“It’s all gone very, very quickly,” says Apoteca’s owner Paola Coro. “In the blink of an eye it’s suddenly become 17 years . . . but sometimes you have to paint your home, you know?”
The European-influenced bar and restaurant has been a second home for Coro, who has run the space formerly known as Apothecary 1878 since it opened on Hindley Street in 2002 (along with then business partners Roberto Cardone and George Kambitsis). A lot has changed since then.
Apothecary was the west end’s first wine bar, opening 11 years before the introduction of Adelaide’s small-venue licence and the ensuing proliferation of drinking dens along Peel and Leigh streets. It was a rare, elegant bird on a street better known at the time for strip clubs and tattoo joints, and soon gathered a loyal following for its expansive and obscure medley of wines and old-world Parisian vibes.
With this in mind, it was important to Coro to keep the ethos of the original venue intact while giving it a timely revamp (apoteca is the Spanish word for apothecary). “I want people to come in and feel like it’s familiar to them, so they can still feel comfortable,” she says. “It took me months of planning, because I wanted it to be very subtle.
“I think you have to stay relevant, so we’ve just modernised and tweaked it without taking away the beauty that people loved so much about the bar.”
Spurred by Coro’s recent trip to the States, the new look subtly swaps the lavish Parisian decor for a more casual vibe inspired by New York brasseries. Among the changes, there’s new bespoke lighting, fresh paint on the walls, subway tiles layered along the back wall, and brand new lighting and mirror details added to the venue’s centrepiece – a 141-year-old pharmacist’s dispensary from which the venue takes its name.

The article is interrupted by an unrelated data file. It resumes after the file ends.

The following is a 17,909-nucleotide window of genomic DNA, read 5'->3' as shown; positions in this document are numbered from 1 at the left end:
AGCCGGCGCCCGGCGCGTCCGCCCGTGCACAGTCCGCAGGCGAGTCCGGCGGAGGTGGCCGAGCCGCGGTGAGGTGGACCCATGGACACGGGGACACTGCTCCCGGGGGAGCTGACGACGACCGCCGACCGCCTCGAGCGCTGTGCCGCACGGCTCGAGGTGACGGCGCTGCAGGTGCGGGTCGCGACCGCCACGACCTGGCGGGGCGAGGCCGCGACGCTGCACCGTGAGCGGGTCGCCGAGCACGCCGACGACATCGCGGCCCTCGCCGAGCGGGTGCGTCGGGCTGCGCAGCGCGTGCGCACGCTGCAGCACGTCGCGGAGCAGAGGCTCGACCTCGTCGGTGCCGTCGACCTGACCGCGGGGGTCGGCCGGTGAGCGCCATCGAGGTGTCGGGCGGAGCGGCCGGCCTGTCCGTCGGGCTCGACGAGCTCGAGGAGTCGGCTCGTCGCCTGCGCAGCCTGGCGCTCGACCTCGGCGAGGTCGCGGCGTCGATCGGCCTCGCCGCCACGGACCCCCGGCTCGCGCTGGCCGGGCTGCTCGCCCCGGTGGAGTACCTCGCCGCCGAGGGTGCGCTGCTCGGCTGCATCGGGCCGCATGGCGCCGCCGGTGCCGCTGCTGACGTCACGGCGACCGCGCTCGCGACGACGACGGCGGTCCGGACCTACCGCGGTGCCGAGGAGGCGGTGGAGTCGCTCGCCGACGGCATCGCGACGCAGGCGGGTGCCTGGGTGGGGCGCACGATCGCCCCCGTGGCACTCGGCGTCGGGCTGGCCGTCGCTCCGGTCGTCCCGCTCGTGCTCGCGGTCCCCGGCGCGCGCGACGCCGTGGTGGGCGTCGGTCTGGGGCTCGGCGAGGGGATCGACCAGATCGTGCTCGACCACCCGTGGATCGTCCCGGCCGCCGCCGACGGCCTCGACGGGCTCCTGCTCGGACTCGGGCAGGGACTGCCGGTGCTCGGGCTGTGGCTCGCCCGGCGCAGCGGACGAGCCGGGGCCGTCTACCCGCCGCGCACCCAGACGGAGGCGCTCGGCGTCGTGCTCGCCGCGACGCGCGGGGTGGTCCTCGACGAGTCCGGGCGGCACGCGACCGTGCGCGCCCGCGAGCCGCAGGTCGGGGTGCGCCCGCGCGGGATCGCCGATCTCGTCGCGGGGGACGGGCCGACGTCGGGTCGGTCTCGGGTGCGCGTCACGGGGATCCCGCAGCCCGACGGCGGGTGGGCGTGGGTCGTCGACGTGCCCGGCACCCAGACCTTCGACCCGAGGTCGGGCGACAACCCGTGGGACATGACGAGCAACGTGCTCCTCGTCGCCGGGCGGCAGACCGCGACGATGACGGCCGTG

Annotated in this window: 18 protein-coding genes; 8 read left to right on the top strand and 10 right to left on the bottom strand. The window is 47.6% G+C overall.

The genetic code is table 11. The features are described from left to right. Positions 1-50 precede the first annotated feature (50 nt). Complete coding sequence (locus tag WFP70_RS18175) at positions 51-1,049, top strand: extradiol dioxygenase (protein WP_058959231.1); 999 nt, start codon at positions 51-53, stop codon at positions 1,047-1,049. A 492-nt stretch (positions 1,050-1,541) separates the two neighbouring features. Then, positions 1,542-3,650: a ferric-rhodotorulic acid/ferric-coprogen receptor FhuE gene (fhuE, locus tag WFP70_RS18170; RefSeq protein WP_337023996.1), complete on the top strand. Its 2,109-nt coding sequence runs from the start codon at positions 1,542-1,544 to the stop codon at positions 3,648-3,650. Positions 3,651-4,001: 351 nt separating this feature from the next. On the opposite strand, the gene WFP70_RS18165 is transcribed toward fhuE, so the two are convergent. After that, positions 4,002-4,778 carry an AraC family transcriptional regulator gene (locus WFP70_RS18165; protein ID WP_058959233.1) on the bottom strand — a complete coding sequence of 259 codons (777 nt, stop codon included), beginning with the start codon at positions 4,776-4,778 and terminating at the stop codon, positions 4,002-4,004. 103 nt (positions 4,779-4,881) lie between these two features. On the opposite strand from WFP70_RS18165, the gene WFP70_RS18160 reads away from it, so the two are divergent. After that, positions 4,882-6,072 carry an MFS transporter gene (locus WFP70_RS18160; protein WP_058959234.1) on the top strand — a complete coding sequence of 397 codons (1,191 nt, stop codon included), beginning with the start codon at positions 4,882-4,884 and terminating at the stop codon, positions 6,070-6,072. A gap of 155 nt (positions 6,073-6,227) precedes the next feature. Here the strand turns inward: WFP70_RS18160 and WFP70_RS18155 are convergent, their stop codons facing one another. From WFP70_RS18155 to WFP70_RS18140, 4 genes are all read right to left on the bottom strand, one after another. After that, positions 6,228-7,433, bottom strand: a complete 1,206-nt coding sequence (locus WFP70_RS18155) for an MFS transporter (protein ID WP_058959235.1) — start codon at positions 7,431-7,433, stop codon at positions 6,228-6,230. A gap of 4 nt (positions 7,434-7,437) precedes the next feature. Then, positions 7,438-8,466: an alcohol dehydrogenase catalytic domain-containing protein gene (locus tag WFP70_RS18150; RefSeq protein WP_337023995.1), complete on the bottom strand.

“I think people would have been disappointed if we took the cabinet out,” Paola says. The mahogany cabinet still sits pride of place in the main dining room.
“Some people come in and they can’t tell what’s changed, and other people can see there’s a change . . . it’s brighter and bigger. I think that’s a good thing . . . there’s still that element of comfort.”
The team has also renovated the courtyard and cellar with soft furnishings, furniture and designer lighting, each different but cleverly designed to suit each room. “On the mezzanine, Henry Kitto [Robert Kitto Lighting] made us a bespoke pendant light to tie in with the front bar,” says Coro. “It was just about tying all three spaces together with the lighting, but each light fitting had its own character [to match] the room.”
When it comes to service, Coro says not much has changed. “We were one of the first table-service bars around, and we still do that today . . . it’s very important to me that people get table service when they come in. They don’t line up at the counter – it’s really that grown-ups’ bar experience.”
While the drinks list remains an impressive 30 pages long – with a focus on wine and Prohibition-era cocktails – Paola says some things have changed with the times. “When we first opened, we couldn’t sell gin because vodka was the drink. Now we have 45 gins on the list.”
The Euro-leaning menu’s had a revamp too. Divided into First Aid (bar snacks), Vitamins (vegies), Proteins and Side Effects (sides), chef Mirco Ruthoff’s food might take the form of fried duck egg with brioche soldiers and dragoncello (tarragon); cauliflower steak with passata and gruyere; or grilled octopus with cherry tomato and garlic chips. “It’s very much about coming into our home so we can feed you,” says Coro.
The courtyard and cellar will now also be open to the public every Friday and Saturday night, bringing a little bit of New York’s East Village to Adelaide’s west. “It’s such an exciting time to be in the west end,” says Coro. “The landscape is really changing.”
118 Hindley Street, Adelaide
Mon to Sat 5pm–late